Autism Watch: 2007

Enlightenment

Posted on: October 27, 2008

It’s been one of those weeks — actually, a ten-day span of one crappy incident on top of another, interspersed with fun things and relaxing moments…followed by another crappy incident. Today, it was going outside to pick up ds from school to find that something (someone?) had 100% shattered my driver’s door window, rendering it undriveable. Here I sit, a birthday dinner to attend in two hours, waiting on an auto glass repairman. Ka-ching. Ka-ching. But what’s another $210, right? (It’s got after-market tinting, so of course it costs more. Sigh.)

Anyway, I had one of those autism conversations last week, one where you wonder later if you should have just shut your mouth rather than actually share your opinion and help someone else see the other side. The kind where you wonder why you should have to be the one to cave dare we lest ‘offend’ someone, when in reality, I was really hoping to share something that no one may have shared before.

I’ll back up.

We attended a Halloween party on Saturday. Family-style, with kids running all over. As usual, it was a blast. Lots of activities for the kids, and accommodations for my little guy so he didn’t have any (as many?) meltdowns. While sitting with some other parents, a woman married to teacher was telling me about vaccinations. I (mistakenly? stupidly?) shared that my friend had just experienced a vaccine reaction in her child, quite a severe one. Pretty banal comment actually, as we’d been talking about kids needing help in school. Well, the ‘teacher in the family’ light went on, before I even had a chance to realize it. Apparently this woman’s husband doesn’t believe in the GFCF diet, doesn’t believe in anything biomedical or anything, basically, outside of school- or doctor-provided therapies. Okay, fine, sad, because I have seen it work firsthand, but you don’t have a child on the spectrum, so it’s understandable she’d have no experience because she’s not living it daily. But, here’s where the enlightenment comes in. Turns out, her husband was outright angry at parents who do believe the diet because he doesn’t believe in it, and instead believes that the improvements in the child must be from the work the teacher does; in return, when a parent claims that their child is improving, it somehow takes away from the work the teacher is doing.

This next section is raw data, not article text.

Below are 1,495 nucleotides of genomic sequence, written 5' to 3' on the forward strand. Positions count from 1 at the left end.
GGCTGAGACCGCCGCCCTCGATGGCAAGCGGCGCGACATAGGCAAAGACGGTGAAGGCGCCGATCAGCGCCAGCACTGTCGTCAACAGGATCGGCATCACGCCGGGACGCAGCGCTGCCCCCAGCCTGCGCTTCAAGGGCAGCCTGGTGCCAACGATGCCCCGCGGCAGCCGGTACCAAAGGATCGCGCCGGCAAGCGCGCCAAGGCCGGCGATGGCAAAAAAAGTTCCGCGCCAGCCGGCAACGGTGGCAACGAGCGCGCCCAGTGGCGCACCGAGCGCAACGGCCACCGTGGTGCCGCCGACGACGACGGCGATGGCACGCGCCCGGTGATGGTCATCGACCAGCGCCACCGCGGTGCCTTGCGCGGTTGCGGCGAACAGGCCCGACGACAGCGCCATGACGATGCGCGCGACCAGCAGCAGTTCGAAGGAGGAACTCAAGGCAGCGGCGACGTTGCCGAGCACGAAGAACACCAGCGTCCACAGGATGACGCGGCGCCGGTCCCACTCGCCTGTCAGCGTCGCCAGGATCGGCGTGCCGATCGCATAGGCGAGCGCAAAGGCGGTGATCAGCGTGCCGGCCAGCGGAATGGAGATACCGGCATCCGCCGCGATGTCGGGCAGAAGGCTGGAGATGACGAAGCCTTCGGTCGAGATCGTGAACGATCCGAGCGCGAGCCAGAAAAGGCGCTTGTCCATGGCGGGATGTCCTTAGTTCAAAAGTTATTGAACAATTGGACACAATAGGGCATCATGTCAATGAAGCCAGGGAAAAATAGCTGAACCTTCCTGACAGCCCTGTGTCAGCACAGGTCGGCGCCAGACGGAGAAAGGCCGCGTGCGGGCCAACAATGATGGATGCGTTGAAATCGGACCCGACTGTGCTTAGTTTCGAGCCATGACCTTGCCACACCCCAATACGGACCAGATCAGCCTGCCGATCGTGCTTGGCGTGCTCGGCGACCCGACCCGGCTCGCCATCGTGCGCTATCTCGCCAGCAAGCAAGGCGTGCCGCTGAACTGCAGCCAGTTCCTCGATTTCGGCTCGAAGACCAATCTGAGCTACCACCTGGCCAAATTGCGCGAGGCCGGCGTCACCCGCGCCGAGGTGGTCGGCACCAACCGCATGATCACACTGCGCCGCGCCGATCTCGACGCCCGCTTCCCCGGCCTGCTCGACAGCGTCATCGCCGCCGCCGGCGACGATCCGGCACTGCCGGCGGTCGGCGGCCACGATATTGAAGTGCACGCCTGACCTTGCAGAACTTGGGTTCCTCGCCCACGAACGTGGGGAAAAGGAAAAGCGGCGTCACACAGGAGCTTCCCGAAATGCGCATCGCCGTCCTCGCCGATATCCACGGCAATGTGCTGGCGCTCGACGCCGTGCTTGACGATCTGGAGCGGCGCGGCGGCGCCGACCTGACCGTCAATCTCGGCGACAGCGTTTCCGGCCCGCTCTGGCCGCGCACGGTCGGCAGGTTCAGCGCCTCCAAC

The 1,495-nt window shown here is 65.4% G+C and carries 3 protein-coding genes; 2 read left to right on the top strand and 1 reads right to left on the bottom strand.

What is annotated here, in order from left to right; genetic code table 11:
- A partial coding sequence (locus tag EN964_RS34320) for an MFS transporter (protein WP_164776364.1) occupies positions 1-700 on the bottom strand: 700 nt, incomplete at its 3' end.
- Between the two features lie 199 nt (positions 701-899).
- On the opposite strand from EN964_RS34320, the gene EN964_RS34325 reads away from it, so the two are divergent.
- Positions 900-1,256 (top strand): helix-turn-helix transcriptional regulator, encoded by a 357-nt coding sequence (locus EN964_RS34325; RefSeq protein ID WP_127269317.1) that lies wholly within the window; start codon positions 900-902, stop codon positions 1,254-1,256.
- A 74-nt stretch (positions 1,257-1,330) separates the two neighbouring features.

Thankfully, the games started so we were interrupted. I had no intention of getting into a heated discussion, so it was a welcome interruption. For me, it was enlightening — I had no idea before why teachers didn’t want to cooperate with the diet. I’d always thought it was the extra work involved. It never crossed my mind it was something as petty as resentment. Aren’t personal feelings supposed to be removed from the equation when it comes to teaching children? I mean, I know they’re not, but wow, the vehemence, the irritation towards the diet or anything biomed that could help the child. But, I don’t feel she was, and hence, he was enlightened. Instead, I think there was just irritation that yet another person felt that the teacher wasn’t the primary reason for improvement in an autistic child. And that’s just sad. It speaks volumes about why the different sections of the autism community can’t get it together and just agree to work together, letting each do their part and cooperating with only the benefit of the child in mind.